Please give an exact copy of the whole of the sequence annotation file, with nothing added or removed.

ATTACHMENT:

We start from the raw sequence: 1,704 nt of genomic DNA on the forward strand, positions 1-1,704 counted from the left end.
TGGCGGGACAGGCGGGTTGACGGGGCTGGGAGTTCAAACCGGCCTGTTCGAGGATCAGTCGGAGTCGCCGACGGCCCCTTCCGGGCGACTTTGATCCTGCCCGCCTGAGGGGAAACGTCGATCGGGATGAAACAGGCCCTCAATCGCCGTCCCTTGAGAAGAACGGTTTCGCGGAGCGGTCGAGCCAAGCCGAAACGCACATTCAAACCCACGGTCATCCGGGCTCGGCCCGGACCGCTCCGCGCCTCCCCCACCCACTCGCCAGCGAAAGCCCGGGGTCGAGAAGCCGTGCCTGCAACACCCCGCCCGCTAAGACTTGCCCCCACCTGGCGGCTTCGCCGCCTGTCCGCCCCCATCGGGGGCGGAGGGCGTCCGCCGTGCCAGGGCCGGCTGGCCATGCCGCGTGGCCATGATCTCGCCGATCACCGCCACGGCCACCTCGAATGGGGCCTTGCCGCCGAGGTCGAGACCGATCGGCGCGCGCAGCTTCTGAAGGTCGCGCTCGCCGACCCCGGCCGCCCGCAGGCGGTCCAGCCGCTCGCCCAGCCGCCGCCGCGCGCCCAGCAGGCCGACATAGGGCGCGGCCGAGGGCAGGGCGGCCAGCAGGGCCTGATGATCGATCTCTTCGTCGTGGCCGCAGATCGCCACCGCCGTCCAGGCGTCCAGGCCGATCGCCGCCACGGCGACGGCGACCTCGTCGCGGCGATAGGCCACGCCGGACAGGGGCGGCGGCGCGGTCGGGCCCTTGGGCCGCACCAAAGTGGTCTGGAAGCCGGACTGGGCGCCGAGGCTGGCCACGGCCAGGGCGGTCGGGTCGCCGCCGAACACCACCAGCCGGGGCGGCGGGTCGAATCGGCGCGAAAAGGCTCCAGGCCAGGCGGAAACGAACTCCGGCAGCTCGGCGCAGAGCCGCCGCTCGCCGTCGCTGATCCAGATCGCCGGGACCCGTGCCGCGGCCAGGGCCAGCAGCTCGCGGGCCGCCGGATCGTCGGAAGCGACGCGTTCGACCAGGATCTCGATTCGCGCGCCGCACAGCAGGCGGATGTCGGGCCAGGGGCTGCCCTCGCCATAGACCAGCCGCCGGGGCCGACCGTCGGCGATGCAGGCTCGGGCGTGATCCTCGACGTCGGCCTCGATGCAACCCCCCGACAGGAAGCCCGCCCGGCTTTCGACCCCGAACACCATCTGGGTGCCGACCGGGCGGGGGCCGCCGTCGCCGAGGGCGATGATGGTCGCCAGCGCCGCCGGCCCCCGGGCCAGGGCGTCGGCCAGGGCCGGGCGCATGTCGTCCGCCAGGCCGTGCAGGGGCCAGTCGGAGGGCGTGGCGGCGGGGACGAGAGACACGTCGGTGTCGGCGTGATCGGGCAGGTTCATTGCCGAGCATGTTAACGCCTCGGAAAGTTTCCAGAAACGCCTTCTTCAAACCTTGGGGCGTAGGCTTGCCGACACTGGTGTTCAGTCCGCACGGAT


We start from the raw sequence: 1,704 nt of genomic DNA on the forward strand, positions 1-1,704 counted from the left end.
TGGCGGGACAGGCGGGTTGACGGGGCTGGGAGTTCAAACCGGCCTGTTCGAGGATCAGTCGGAGTCGCCGACGGCCCCTTCCGGGCGACTTTGATCCTGCCCGCCTGAGGGGAAACGTCGATCGGGATGAAACAGGCCCTCAATCGCCGTCCCTTGAGAAGAACGGTTTCGCGGAGCGGTCGAGCCAAGCCGAAACGCACATTCAAACCCACGGTCATCCGGGCTCGGCCCGGACCGCTCCGCGCCTCCCCCACCCACTCGCCAGCGAAAGCCCGGGGTCGAGAAGCCGTGCCTGCAACACCCCGCCCGCTAAGACTTGCCCCCACCTGGCGGCTTCGCCGCCTGTCCGCCCCCATCGGGGGCGGAGGGCGTCCGCCGTGCCAGGGCCGGCTGGCCATGCCGCGTGGCCATGATCTCGCCGATCACCGCCACGGCCACCTCGAATGGGGCCTTGCCGCCGAGGTCGAGACCGATCGGCGCGCGCAGCTTCTGAAGGTCGCGCTCGCCGACCCCGGCCGCCCGCAGGCGGTCCAGCCGCTCGCCCAGCCGCCGCCGCGCGCCCAGCAGGCCGACATAGGGCGCGGCCGAGGGCAGGGCGGCCAGCAGGGCCTGATGATCGATCTCTTCGTCGTGGCCGCAGATCGCCACCGCCGTCCAGGCGTCCAGGCCGATCGCCGCCACGGCGACGGCGACCTCGTCGCGGCGATAGGCCACGCCGGACAGGGGCGGCGGCGCGGTCGGGCCCTTGGGCCGCACCAAAGTGGTCTGGAAGCCGGACTGGGCGCCGAGGCTGGCCACGGCCAGGGCGGTCGGGTCGCCGCCGAACACCACCAGCCGGGGCGGCGGGTCGAATCGGCGCGAAAAGGCTCCAGGCCAGGCGGAAACGAACTCCGGCAGCTCGGCGCAGAGCCGCCGCTCGCCGTCGCTGATCCAGATCGCCGGGACCCGTGCCGCGGCCAGGGCCAGCAGCTCGCGGGCCGCCGGATCGTCGGAAGCGACGCGTTCGACCAGGATCTCGATTCGCGCGCCGCACAGCAGGCGGATGTCGGGCCAGGGGCTGCCCTCGCCATAGACCAGCCGCCGGGGCCGACCGTCGGCGATGCAGGCTCGGGCGTGATCCTCGACGTCGGCCTCGATGCAACCCCCCGACAGGAAGCCCGCCCGGCTTTCGACCCCGAACACCATCTGGGTGCCGACCGGGCGGGGGCCGCCGTCGCCGAGGGCGATGATGGTCGCCAGCGCCGCCGGCCCCCGGGCCAGGGCGTCGGCCAGGGCCGGGCGCATGTCGTCCGCCAGGCCGTGCAGGGGCCAGTCGGAGGGCGTGGCGGCGGGGACGAGAGACACGTCGGTGTCGGCGTGATCGGGCAGGTTCATTGCCGAGCATGTTAACGCCTCGGAAAGTTTCCAGAAACGCCTTCTTCAAACCTTGGGGCGTAGGCTTGCCGACACTGGTGTTCAGTCCGCACGGAT